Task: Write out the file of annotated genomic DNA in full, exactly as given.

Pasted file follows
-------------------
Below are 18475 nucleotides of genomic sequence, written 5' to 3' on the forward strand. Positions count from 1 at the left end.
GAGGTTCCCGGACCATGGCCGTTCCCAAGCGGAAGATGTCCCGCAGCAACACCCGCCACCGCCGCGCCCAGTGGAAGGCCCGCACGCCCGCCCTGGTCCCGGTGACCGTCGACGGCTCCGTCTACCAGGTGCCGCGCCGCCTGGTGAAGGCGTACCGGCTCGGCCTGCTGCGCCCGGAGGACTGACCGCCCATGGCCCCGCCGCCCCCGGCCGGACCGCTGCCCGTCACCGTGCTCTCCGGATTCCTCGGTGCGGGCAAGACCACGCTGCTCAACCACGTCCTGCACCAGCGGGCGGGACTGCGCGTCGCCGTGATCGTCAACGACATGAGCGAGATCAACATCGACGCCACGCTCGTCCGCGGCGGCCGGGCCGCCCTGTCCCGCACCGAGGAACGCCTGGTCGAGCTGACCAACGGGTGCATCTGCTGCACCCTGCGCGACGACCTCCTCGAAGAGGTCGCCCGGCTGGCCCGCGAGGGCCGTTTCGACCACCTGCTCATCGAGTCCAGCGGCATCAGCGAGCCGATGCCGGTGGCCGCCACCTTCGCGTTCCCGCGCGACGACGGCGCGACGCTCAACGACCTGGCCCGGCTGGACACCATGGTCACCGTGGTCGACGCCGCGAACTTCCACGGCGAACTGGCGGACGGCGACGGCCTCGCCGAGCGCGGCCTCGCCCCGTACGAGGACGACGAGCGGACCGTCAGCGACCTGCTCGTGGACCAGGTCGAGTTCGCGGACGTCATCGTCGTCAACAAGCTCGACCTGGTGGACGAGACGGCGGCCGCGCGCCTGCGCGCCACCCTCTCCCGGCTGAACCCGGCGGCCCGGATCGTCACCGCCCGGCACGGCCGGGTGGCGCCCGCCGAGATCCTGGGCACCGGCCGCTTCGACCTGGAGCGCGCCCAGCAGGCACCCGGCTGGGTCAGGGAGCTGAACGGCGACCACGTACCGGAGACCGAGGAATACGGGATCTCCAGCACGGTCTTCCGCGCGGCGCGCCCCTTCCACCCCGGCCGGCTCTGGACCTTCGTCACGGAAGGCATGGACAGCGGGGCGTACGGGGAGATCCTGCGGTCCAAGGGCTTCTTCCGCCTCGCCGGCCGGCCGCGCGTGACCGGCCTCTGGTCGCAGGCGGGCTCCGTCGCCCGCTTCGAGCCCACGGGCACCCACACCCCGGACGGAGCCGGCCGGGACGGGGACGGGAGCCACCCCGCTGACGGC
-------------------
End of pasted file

Below are 18475 nucleotides of genomic sequence, written 5' to 3' on the forward strand. Positions count from 1 at the left end.
GAGGTTCCCGGACCATGGCCGTTCCCAAGCGGAAGATGTCCCGCAGCAACACCCGCCACCGCCGCGCCCAGTGGAAGGCCCGCACGCCCGCCCTGGTCCCGGTGACCGTCGACGGCTCCGTCTACCAGGTGCCGCGCCGCCTGGTGAAGGCGTACCGGCTCGGCCTGCTGCGCCCGGAGGACTGACCGCCCATGGCCCCGCCGCCCCCGGCCGGACCGCTGCCCGTCACCGTGCTCTCCGGATTCCTCGGTGCGGGCAAGACCACGCTGCTCAACCACGTCCTGCACCAGCGGGCGGGACTGCGCGTCGCCGTGATCGTCAACGACATGAGCGAGATCAACATCGACGCCACGCTCGTCCGCGGCGGCCGGGCCGCCCTGTCCCGCACCGAGGAACGCCTGGTCGAGCTGACCAACGGGTGCATCTGCTGCACCCTGCGCGACGACCTCCTCGAAGAGGTCGCCCGGCTGGCCCGCGAGGGCCGTTTCGACCACCTGCTCATCGAGTCCAGCGGCATCAGCGAGCCGATGCCGGTGGCCGCCACCTTCGCGTTCCCGCGCGACGACGGCGCGACGCTCAACGACCTGGCCCGGCTGGACACCATGGTCACCGTGGTCGACGCCGCGAACTTCCACGGCGAACTGGCGGACGGCGACGGCCTCGCCGAGCGCGGCCTCGCCCCGTACGAGGACGACGAGCGGACCGTCAGCGACCTGCTCGTGGACCAGGTCGAGTTCGCGGACGTCATCGTCGTCAACAAGCTCGACCTGGTGGACGAGACGGCGGCCGCGCGCCTGCGCGCCACCCTCTCCCGGCTGAACCCGGCGGCCCGGATCGTCACCGCCCGGCACGGCCGGGTGGCGCCCGCCGAGATCCTGGGCACCGGCCGCTTCGACCTGGAGCGCGCCCAGCAGGCACCCGGCTGGGTCAGGGAGCTGAACGGCGACCACGTACCGGAGACCGAGGAATACGGGATCTCCAGCACGGTCTTCCGCGCGGCGCGCCCCTTCCACCCCGGCCGGCTCTGGACCTTCGTCACGGAAGGCATGGACAGCGGGGCGTACGGGGAGATCCTGCGGTCCAAGGGCTTCTTCCGCCTCGCCGGCCGGCCGCGCGTGACCGGCCTCTGGTCGCAGGCGGGCTCCGTCGCCCGCTTCGAGCCCACGGGCACCCACACCCCGGACGGAGCCGGCCGGGACGGGGACGGGAGCCACCCCGCTGACGGC